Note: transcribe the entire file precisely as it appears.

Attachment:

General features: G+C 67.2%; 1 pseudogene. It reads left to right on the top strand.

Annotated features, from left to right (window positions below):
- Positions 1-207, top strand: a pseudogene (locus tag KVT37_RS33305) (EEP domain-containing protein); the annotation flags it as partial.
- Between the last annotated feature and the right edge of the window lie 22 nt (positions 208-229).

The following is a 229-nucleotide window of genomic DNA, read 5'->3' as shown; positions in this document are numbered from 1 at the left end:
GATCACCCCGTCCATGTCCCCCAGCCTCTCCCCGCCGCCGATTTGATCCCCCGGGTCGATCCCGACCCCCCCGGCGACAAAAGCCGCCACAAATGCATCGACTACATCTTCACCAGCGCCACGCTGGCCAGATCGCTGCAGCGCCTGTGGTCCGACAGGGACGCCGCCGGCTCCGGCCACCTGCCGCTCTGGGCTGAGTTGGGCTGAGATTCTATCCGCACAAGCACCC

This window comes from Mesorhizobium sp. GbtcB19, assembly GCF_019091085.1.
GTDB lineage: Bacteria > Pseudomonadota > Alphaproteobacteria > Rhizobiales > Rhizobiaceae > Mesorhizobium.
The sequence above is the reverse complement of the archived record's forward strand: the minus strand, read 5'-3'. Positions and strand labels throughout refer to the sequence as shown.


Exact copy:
General features: G+C 67.2%; 1 pseudogene. It reads left to right on the top strand.

Annotated features, from left to right (window positions below):
- Positions 1-207, top strand: a pseudogene (locus tag KVT37_RS33305) (EEP domain-containing protein); the annotation flags it as partial.
- Between the last annotated feature and the right edge of the window lie 22 nt (positions 208-229).

The following is a 229-nucleotide window of genomic DNA, read 5'->3' as shown; positions in this document are numbered from 1 at the left end:
GATCACCCCGTCCATGTCCCCCAGCCTCTCCCCGCCGCCGATTTGATCCCCCGGGTCGATCCCGACCCCCCCGGCGACAAAAGCCGCCACAAATGCATCGACTACATCTTCACCAGCGCCACGCTGGCCAGATCGCTGCAGCGCCTGTGGTCCGACAGGGACGCCGCCGGCTCCGGCCACCTGCCGCTCTGGGCTGAGTTGGGCTGAGATTCTATCCGCACAAGCACCC

This window comes from Mesorhizobium sp. GbtcB19, assembly GCF_019091085.1.
GTDB lineage: Bacteria > Pseudomonadota > Alphaproteobacteria > Rhizobiales > Rhizobiaceae > Mesorhizobium.
The sequence above is the reverse complement of the archived record's forward strand: the minus strand, read 5'-3'. Positions and strand labels throughout refer to the sequence as shown.